Directory listings 311 may include yellow page directory listings, such as those compiled by various phone companies. Such directory listings 311 may include business categories as well as business names associated with each of the business categories. FIG. 4 is a diagram illustrating a portion of exemplary training data obtained from a directory listing 311. As shown, each training entry 410 includes a category 401 and an associated search query 402. In this example, the terms for each search query 402 are defined as the words in the business name from directory listing 311. Thus, from directory listing 311, training data entries 410 may be generated as a series of business categories and associated business names.
 In the context of a naive Bayes classifier, the independent probabilities, P[Xi], of a category may be estimated as the number of training entries 410 in the category divided by the total number of entries 410. The probability of a particular term in a search query 402 may be estimated as the number of occurrences of that term in the particular category divided by the total number of occurrences of the term in all of the training entries 410.
 Categorized web sites 312 may include web sites for businesses with a known categorization. For example, assume that company XYZ has a corporate web site. The web site may include information about the company, such as the products or services that the company produces or is engaged in. Further, assume that the correct categorization of company XYZ is known from, for example, a listing in directory listings 3 11.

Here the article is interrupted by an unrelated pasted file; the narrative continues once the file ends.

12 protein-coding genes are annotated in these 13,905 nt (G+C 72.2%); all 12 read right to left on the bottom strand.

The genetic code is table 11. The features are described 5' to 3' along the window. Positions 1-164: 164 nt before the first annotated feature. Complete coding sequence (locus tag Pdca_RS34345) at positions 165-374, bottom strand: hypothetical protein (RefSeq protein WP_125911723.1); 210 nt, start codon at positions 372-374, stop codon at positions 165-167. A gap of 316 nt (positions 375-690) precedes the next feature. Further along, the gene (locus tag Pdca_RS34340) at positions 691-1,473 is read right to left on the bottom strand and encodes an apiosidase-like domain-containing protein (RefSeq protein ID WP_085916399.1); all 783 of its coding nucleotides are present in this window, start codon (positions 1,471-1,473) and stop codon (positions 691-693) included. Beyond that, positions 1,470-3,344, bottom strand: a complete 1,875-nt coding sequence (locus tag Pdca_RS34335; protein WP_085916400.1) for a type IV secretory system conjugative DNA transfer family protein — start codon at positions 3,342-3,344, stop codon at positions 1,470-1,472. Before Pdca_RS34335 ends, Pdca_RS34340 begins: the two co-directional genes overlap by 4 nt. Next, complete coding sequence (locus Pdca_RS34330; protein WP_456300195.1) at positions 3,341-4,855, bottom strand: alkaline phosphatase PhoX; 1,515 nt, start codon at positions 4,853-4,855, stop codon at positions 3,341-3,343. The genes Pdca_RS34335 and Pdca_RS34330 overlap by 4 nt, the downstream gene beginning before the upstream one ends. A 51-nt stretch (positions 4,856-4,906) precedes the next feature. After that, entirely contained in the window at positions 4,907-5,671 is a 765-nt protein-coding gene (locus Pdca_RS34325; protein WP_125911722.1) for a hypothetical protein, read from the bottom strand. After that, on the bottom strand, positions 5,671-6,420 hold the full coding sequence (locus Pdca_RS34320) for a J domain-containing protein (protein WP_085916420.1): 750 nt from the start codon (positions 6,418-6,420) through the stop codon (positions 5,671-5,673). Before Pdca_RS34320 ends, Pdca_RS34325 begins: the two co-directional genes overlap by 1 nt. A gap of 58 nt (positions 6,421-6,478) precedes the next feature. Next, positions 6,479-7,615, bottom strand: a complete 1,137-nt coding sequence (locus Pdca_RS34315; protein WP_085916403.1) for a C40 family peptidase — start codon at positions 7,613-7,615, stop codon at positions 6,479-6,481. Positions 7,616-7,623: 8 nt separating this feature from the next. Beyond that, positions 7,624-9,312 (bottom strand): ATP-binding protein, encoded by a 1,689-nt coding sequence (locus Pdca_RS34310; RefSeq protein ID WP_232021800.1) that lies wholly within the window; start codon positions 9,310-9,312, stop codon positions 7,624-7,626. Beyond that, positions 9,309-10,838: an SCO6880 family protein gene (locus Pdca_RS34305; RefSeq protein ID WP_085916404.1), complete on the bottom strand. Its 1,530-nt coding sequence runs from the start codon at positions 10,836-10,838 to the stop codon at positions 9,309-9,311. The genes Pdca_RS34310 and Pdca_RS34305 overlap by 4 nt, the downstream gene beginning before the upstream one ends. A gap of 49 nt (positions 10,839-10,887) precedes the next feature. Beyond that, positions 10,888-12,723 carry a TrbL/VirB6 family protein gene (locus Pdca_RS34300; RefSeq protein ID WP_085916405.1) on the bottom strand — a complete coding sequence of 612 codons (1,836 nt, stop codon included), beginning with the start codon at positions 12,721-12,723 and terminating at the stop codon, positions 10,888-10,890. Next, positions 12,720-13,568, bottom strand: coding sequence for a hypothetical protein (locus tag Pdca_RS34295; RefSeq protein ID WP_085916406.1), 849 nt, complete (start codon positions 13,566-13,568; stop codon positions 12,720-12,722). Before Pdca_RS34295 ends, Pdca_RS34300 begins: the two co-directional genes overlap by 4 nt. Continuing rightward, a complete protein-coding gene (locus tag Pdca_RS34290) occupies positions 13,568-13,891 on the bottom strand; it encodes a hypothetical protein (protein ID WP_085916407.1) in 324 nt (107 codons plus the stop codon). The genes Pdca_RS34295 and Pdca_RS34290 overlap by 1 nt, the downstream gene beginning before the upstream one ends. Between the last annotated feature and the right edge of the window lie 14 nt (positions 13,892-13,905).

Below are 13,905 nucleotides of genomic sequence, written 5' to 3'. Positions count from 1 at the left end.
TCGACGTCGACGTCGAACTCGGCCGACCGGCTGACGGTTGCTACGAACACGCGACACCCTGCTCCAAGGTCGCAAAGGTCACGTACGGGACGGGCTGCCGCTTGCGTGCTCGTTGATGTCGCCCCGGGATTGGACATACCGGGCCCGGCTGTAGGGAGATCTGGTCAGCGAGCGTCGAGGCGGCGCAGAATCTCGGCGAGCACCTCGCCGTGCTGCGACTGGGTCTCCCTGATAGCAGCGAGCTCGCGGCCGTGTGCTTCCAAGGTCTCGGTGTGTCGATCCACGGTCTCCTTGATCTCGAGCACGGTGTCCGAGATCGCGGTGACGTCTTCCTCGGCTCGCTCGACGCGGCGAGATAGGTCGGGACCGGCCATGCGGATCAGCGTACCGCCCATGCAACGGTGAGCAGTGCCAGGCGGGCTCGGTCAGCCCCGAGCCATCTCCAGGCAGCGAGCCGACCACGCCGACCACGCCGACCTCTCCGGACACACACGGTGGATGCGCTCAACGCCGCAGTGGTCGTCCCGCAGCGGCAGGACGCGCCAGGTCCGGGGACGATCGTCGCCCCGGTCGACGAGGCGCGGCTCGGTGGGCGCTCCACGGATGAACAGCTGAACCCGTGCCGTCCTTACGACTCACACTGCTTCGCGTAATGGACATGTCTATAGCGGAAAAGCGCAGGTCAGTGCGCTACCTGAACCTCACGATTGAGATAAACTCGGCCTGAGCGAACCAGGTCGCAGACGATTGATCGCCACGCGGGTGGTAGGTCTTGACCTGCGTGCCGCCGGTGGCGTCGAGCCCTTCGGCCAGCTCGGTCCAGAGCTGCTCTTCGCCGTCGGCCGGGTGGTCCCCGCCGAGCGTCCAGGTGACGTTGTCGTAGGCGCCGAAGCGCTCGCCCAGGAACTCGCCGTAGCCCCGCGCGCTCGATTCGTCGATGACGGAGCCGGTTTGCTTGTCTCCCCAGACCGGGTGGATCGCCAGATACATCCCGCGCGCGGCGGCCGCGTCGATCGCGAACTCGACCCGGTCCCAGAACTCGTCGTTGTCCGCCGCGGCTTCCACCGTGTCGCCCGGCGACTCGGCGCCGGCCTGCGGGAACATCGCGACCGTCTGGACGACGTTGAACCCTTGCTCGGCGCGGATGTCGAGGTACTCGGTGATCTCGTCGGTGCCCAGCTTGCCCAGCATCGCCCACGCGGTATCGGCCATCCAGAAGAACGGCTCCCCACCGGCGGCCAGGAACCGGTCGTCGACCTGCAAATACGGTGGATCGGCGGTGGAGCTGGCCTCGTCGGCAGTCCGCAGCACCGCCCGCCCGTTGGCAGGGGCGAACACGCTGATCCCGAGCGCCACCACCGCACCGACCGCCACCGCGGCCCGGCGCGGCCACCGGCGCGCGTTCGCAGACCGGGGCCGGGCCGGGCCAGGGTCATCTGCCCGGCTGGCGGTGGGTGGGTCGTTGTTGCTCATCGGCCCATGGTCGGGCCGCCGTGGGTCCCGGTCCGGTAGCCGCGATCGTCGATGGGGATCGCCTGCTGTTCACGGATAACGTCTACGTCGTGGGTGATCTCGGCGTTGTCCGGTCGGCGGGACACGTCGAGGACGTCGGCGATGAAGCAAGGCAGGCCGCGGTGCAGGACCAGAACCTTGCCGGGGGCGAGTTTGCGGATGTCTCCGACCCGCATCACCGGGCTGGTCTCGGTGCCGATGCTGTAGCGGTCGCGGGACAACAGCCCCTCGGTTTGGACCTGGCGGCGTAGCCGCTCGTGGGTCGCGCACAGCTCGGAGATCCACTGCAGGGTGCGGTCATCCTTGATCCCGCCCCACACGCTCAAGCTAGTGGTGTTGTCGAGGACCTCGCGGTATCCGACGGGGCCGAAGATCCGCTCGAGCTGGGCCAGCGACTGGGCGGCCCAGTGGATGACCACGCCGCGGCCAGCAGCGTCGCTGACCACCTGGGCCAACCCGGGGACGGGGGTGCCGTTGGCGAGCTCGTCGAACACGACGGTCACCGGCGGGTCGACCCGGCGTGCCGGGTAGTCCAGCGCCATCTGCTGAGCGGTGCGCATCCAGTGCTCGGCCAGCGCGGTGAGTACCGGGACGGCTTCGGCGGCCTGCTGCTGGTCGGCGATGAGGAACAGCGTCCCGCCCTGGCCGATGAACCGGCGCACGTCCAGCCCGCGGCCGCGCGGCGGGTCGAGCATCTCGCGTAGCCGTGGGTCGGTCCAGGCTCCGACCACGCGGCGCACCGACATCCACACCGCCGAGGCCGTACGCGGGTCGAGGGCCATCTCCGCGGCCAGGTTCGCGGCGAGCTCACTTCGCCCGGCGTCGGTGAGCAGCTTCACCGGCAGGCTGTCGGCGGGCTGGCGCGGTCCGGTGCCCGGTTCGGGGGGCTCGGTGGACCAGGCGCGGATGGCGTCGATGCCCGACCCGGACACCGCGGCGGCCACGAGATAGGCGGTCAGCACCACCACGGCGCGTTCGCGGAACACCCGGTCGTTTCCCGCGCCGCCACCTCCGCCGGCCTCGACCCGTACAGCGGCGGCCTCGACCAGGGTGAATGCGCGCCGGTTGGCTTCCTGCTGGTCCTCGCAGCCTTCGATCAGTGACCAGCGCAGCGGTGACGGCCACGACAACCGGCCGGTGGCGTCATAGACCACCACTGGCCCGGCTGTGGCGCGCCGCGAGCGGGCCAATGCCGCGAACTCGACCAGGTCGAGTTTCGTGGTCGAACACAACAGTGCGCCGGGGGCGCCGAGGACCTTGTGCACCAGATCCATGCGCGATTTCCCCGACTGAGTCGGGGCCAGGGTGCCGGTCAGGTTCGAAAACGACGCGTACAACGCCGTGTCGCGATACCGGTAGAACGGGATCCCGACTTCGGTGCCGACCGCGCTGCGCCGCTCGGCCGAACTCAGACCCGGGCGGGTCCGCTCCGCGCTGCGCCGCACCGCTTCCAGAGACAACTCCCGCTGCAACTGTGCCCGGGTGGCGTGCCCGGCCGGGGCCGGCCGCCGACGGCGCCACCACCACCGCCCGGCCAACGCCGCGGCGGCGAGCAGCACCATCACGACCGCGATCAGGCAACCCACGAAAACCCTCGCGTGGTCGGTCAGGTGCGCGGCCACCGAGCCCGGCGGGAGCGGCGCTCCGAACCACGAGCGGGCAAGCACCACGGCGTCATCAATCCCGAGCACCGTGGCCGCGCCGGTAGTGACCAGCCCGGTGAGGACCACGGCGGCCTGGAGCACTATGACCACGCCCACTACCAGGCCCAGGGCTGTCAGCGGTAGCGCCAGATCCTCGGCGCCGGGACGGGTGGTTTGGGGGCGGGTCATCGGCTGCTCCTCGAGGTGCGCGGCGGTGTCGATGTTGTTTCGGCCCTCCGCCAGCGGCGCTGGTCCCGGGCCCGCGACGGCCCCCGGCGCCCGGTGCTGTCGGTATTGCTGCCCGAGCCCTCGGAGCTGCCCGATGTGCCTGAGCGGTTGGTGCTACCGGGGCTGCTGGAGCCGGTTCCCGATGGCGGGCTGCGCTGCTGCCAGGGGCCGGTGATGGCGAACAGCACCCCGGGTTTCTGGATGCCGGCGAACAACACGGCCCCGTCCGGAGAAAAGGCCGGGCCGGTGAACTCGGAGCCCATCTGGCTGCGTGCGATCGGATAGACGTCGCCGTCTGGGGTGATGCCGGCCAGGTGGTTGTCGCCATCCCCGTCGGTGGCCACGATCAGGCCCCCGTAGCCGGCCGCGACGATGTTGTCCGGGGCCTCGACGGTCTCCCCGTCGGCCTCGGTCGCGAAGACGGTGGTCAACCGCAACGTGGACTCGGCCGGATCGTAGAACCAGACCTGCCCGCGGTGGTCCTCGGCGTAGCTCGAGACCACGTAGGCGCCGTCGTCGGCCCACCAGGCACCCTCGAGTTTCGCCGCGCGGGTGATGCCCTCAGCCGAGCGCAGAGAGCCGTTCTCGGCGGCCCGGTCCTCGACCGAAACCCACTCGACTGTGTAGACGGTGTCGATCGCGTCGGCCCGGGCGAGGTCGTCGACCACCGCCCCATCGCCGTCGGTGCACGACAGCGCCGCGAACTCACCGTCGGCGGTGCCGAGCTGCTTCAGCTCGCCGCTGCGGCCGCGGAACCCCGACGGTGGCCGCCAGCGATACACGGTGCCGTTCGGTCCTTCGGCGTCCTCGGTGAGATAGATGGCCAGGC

During training, classification component 120 may add terms to or modify the probabilities in category model 301 based on categorized web sites 312. In particular, terms in the corporate web site may be used to modify the probabilities stored in category model 301. For example, the probability of a particular term, Y′, given the category of business XYZ, P[Y′|“XYZ”], may be modified in category model 301 based on the occurrences of Y′ in the corporate web site.
 In one implementation, terms that tend to occur less frequently may be given more weight when modifying category model 301 based on categorized web sites 312. The inverse document frequency (idf) is one example of a function that may be used to quantify how frequently a term occurs. The idf of a term may be defined as a function of the number f of documents in a collection in which the term occurs and the number J of documents in the collection. In the context of a web document, such as a web page, the collection may refer to the set or a subset of the available web pages. More specifically, one definition for the idf may be as log
 However, in general, any function g(x) may be used, where g(x) preferably is convex and monotonically decreasing for increasing values of x. Higher idf values indicate that a term is relatively more important than a term with a lower idf value. Thus, for example, if a term in the corporate web site, Y′, has a relatively high idf value, the corresponding probability P[Y′|Xi] in category model 301 may be modified to reflect the increased probability that the term Y′ is associated with category Xi.